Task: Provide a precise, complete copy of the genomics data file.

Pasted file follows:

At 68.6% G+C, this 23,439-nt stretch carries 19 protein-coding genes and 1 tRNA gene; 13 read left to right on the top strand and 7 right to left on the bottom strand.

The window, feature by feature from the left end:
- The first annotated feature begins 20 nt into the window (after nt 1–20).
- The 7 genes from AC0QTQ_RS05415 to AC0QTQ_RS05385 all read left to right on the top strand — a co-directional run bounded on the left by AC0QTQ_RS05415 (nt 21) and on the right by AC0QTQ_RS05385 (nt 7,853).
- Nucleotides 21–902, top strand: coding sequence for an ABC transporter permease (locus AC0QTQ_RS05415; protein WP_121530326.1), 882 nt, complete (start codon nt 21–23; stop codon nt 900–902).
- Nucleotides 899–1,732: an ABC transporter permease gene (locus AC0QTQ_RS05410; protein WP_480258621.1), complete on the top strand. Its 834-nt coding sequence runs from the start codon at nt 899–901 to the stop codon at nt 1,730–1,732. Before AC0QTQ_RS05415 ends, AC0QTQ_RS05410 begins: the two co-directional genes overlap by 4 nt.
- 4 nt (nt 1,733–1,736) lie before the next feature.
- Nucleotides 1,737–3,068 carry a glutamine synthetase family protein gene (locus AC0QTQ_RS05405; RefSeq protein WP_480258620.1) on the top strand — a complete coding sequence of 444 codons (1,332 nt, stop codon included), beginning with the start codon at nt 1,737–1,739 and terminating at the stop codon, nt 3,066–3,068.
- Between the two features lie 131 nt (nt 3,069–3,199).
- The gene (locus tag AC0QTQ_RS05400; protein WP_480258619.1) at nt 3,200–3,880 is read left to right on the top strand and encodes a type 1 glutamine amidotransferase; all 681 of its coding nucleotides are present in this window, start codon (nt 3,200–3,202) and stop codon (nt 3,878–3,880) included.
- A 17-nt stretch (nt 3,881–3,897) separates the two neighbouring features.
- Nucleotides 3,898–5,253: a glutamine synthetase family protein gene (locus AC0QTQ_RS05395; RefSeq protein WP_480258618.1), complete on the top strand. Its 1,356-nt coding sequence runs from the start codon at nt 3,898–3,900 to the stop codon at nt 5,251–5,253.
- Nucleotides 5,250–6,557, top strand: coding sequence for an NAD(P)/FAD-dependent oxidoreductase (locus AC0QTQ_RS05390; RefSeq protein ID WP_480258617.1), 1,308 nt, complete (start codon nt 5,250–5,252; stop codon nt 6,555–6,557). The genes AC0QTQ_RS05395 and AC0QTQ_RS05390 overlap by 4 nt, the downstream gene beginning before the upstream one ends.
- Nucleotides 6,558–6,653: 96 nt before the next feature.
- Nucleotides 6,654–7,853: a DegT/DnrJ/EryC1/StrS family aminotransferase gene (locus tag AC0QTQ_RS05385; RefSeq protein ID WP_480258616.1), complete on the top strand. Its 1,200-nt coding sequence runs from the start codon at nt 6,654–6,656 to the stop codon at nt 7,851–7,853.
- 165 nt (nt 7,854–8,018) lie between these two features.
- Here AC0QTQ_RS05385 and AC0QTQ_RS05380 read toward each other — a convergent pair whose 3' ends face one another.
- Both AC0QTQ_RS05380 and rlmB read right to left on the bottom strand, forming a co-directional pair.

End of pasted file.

At 68.6% G+C, this 23,439-nt stretch carries 19 protein-coding genes and 1 tRNA gene; 13 read left to right on the top strand and 7 right to left on the bottom strand.

The window, feature by feature from the left end:
- The first annotated feature begins 20 nt into the window (after nt 1–20).
- The 7 genes from AC0QTQ_RS05415 to AC0QTQ_RS05385 all read left to right on the top strand — a co-directional run bounded on the left by AC0QTQ_RS05415 (nt 21) and on the right by AC0QTQ_RS05385 (nt 7,853).
- Nucleotides 21–902, top strand: coding sequence for an ABC transporter permease (locus AC0QTQ_RS05415; protein WP_121530326.1), 882 nt, complete (start codon nt 21–23; stop codon nt 900–902).
- Nucleotides 899–1,732: an ABC transporter permease gene (locus AC0QTQ_RS05410; protein WP_480258621.1), complete on the top strand. Its 834-nt coding sequence runs from the start codon at nt 899–901 to the stop codon at nt 1,730–1,732. Before AC0QTQ_RS05415 ends, AC0QTQ_RS05410 begins: the two co-directional genes overlap by 4 nt.
- 4 nt (nt 1,733–1,736) lie before the next feature.
- Nucleotides 1,737–3,068 carry a glutamine synthetase family protein gene (locus AC0QTQ_RS05405; RefSeq protein WP_480258620.1) on the top strand — a complete coding sequence of 444 codons (1,332 nt, stop codon included), beginning with the start codon at nt 1,737–1,739 and terminating at the stop codon, nt 3,066–3,068.
- Between the two features lie 131 nt (nt 3,069–3,199).
- The gene (locus tag AC0QTQ_RS05400; protein WP_480258619.1) at nt 3,200–3,880 is read left to right on the top strand and encodes a type 1 glutamine amidotransferase; all 681 of its coding nucleotides are present in this window, start codon (nt 3,200–3,202) and stop codon (nt 3,878–3,880) included.
- A 17-nt stretch (nt 3,881–3,897) separates the two neighbouring features.
- Nucleotides 3,898–5,253: a glutamine synthetase family protein gene (locus AC0QTQ_RS05395; RefSeq protein WP_480258618.1), complete on the top strand. Its 1,356-nt coding sequence runs from the start codon at nt 3,898–3,900 to the stop codon at nt 5,251–5,253.
- Nucleotides 5,250–6,557, top strand: coding sequence for an NAD(P)/FAD-dependent oxidoreductase (locus AC0QTQ_RS05390; RefSeq protein ID WP_480258617.1), 1,308 nt, complete (start codon nt 5,250–5,252; stop codon nt 6,555–6,557). The genes AC0QTQ_RS05395 and AC0QTQ_RS05390 overlap by 4 nt, the downstream gene beginning before the upstream one ends.
- Nucleotides 6,558–6,653: 96 nt before the next feature.
- Nucleotides 6,654–7,853: a DegT/DnrJ/EryC1/StrS family aminotransferase gene (locus tag AC0QTQ_RS05385; RefSeq protein ID WP_480258616.1), complete on the top strand. Its 1,200-nt coding sequence runs from the start codon at nt 6,654–6,656 to the stop codon at nt 7,851–7,853.
- 165 nt (nt 7,854–8,018) lie between these two features.
- Here AC0QTQ_RS05385 and AC0QTQ_RS05380 read toward each other — a convergent pair whose 3' ends face one another.
- Both AC0QTQ_RS05380 and rlmB read right to left on the bottom strand, forming a co-directional pair.